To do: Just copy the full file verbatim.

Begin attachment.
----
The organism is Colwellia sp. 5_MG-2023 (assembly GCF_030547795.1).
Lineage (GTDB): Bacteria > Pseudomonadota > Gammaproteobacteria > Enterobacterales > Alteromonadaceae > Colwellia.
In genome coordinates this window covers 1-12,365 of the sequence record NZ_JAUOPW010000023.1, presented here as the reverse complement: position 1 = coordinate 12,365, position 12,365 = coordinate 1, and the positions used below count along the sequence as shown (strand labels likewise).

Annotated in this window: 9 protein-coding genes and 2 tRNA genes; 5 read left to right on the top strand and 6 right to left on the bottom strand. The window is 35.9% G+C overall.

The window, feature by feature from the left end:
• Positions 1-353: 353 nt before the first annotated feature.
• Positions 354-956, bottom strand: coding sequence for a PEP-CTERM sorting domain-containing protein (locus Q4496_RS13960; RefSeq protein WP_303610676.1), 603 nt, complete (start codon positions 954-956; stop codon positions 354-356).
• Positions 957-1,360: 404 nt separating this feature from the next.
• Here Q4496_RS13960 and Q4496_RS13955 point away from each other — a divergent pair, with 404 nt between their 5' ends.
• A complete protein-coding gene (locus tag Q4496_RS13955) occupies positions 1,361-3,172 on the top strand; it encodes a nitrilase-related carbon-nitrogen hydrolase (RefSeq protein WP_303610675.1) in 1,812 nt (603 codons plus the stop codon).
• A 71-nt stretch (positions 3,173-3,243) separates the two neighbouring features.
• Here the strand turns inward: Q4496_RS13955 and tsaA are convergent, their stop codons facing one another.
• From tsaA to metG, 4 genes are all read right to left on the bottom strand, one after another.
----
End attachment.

The organism is Colwellia sp. 5_MG-2023 (assembly GCF_030547795.1).
Lineage (GTDB): Bacteria > Pseudomonadota > Gammaproteobacteria > Enterobacterales > Alteromonadaceae > Colwellia.
In genome coordinates this window covers 1-12,365 of the sequence record NZ_JAUOPW010000023.1, presented here as the reverse complement: position 1 = coordinate 12,365, position 12,365 = coordinate 1, and the positions used below count along the sequence as shown (strand labels likewise).

Annotated in this window: 9 protein-coding genes and 2 tRNA genes; 5 read left to right on the top strand and 6 right to left on the bottom strand. The window is 35.9% G+C overall.

The window, feature by feature from the left end:
• Positions 1-353: 353 nt before the first annotated feature.
• Positions 354-956, bottom strand: coding sequence for a PEP-CTERM sorting domain-containing protein (locus Q4496_RS13960; RefSeq protein WP_303610676.1), 603 nt, complete (start codon positions 954-956; stop codon positions 354-356).
• Positions 957-1,360: 404 nt separating this feature from the next.
• Here Q4496_RS13960 and Q4496_RS13955 point away from each other — a divergent pair, with 404 nt between their 5' ends.
• A complete protein-coding gene (locus tag Q4496_RS13955) occupies positions 1,361-3,172 on the top strand; it encodes a nitrilase-related carbon-nitrogen hydrolase (RefSeq protein WP_303610675.1) in 1,812 nt (603 codons plus the stop codon).
• A 71-nt stretch (positions 3,173-3,243) separates the two neighbouring features.
• Here the strand turns inward: Q4496_RS13955 and tsaA are convergent, their stop codons facing one another.
• From tsaA to metG, 4 genes are all read right to left on the bottom strand, one after another.